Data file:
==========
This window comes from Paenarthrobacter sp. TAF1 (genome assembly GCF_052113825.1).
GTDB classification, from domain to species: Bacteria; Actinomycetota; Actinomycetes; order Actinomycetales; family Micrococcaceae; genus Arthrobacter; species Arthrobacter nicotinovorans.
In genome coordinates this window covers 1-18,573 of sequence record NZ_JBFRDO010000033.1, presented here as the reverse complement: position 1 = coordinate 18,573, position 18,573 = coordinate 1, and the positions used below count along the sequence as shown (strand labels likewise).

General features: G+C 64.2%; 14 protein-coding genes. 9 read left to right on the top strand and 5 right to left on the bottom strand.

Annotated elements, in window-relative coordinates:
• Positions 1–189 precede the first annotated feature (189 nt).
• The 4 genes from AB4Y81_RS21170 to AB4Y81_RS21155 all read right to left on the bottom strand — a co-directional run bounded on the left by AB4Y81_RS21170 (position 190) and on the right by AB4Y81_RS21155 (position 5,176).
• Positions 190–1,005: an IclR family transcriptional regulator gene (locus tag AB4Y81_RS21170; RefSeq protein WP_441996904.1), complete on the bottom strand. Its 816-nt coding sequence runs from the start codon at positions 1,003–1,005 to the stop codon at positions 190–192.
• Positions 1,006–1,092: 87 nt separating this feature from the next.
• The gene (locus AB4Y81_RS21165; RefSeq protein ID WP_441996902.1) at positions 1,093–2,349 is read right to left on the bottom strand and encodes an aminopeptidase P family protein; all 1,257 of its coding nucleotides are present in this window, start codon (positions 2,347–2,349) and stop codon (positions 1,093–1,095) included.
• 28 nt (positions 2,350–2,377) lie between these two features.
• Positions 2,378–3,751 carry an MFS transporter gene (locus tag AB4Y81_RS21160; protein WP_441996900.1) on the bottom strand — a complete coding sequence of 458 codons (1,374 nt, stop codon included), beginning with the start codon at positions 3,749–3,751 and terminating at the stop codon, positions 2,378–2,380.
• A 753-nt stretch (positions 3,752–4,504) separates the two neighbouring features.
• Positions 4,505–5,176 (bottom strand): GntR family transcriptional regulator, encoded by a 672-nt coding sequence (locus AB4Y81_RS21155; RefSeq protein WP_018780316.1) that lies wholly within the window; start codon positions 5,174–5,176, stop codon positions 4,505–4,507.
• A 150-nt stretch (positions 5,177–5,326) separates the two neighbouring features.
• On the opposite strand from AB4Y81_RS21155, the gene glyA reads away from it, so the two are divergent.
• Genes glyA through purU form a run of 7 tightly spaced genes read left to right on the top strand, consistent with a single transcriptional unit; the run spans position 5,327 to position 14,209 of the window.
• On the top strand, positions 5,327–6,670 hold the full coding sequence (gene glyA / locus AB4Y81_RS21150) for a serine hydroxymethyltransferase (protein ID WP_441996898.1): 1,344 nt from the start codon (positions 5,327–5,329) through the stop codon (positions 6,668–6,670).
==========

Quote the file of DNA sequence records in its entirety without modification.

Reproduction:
This window comes from Paenarthrobacter sp. TAF1 (genome assembly GCF_052113825.1).
GTDB classification, from domain to species: Bacteria; Actinomycetota; Actinomycetes; order Actinomycetales; family Micrococcaceae; genus Arthrobacter; species Arthrobacter nicotinovorans.
In genome coordinates this window covers 1-18,573 of sequence record NZ_JBFRDO010000033.1, presented here as the reverse complement: position 1 = coordinate 18,573, position 18,573 = coordinate 1, and the positions used below count along the sequence as shown (strand labels likewise).

General features: G+C 64.2%; 14 protein-coding genes. 9 read left to right on the top strand and 5 right to left on the bottom strand.

Annotated elements, in window-relative coordinates:
• Positions 1–189 precede the first annotated feature (189 nt).
• The 4 genes from AB4Y81_RS21170 to AB4Y81_RS21155 all read right to left on the bottom strand — a co-directional run bounded on the left by AB4Y81_RS21170 (position 190) and on the right by AB4Y81_RS21155 (position 5,176).
• Positions 190–1,005: an IclR family transcriptional regulator gene (locus tag AB4Y81_RS21170; RefSeq protein WP_441996904.1), complete on the bottom strand. Its 816-nt coding sequence runs from the start codon at positions 1,003–1,005 to the stop codon at positions 190–192.
• Positions 1,006–1,092: 87 nt separating this feature from the next.
• The gene (locus AB4Y81_RS21165; RefSeq protein ID WP_441996902.1) at positions 1,093–2,349 is read right to left on the bottom strand and encodes an aminopeptidase P family protein; all 1,257 of its coding nucleotides are present in this window, start codon (positions 2,347–2,349) and stop codon (positions 1,093–1,095) included.
• 28 nt (positions 2,350–2,377) lie between these two features.
• Positions 2,378–3,751 carry an MFS transporter gene (locus tag AB4Y81_RS21160; protein WP_441996900.1) on the bottom strand — a complete coding sequence of 458 codons (1,374 nt, stop codon included), beginning with the start codon at positions 3,749–3,751 and terminating at the stop codon, positions 2,378–2,380.
• A 753-nt stretch (positions 3,752–4,504) separates the two neighbouring features.
• Positions 4,505–5,176 (bottom strand): GntR family transcriptional regulator, encoded by a 672-nt coding sequence (locus AB4Y81_RS21155; RefSeq protein WP_018780316.1) that lies wholly within the window; start codon positions 5,174–5,176, stop codon positions 4,505–4,507.
• A 150-nt stretch (positions 5,177–5,326) separates the two neighbouring features.
• On the opposite strand from AB4Y81_RS21155, the gene glyA reads away from it, so the two are divergent.
• Genes glyA through purU form a run of 7 tightly spaced genes read left to right on the top strand, consistent with a single transcriptional unit; the run spans position 5,327 to position 14,209 of the window.
• On the top strand, positions 5,327–6,670 hold the full coding sequence (gene glyA / locus AB4Y81_RS21150) for a serine hydroxymethyltransferase (protein ID WP_441996898.1): 1,344 nt from the start codon (positions 5,327–5,329) through the stop codon (positions 6,668–6,670).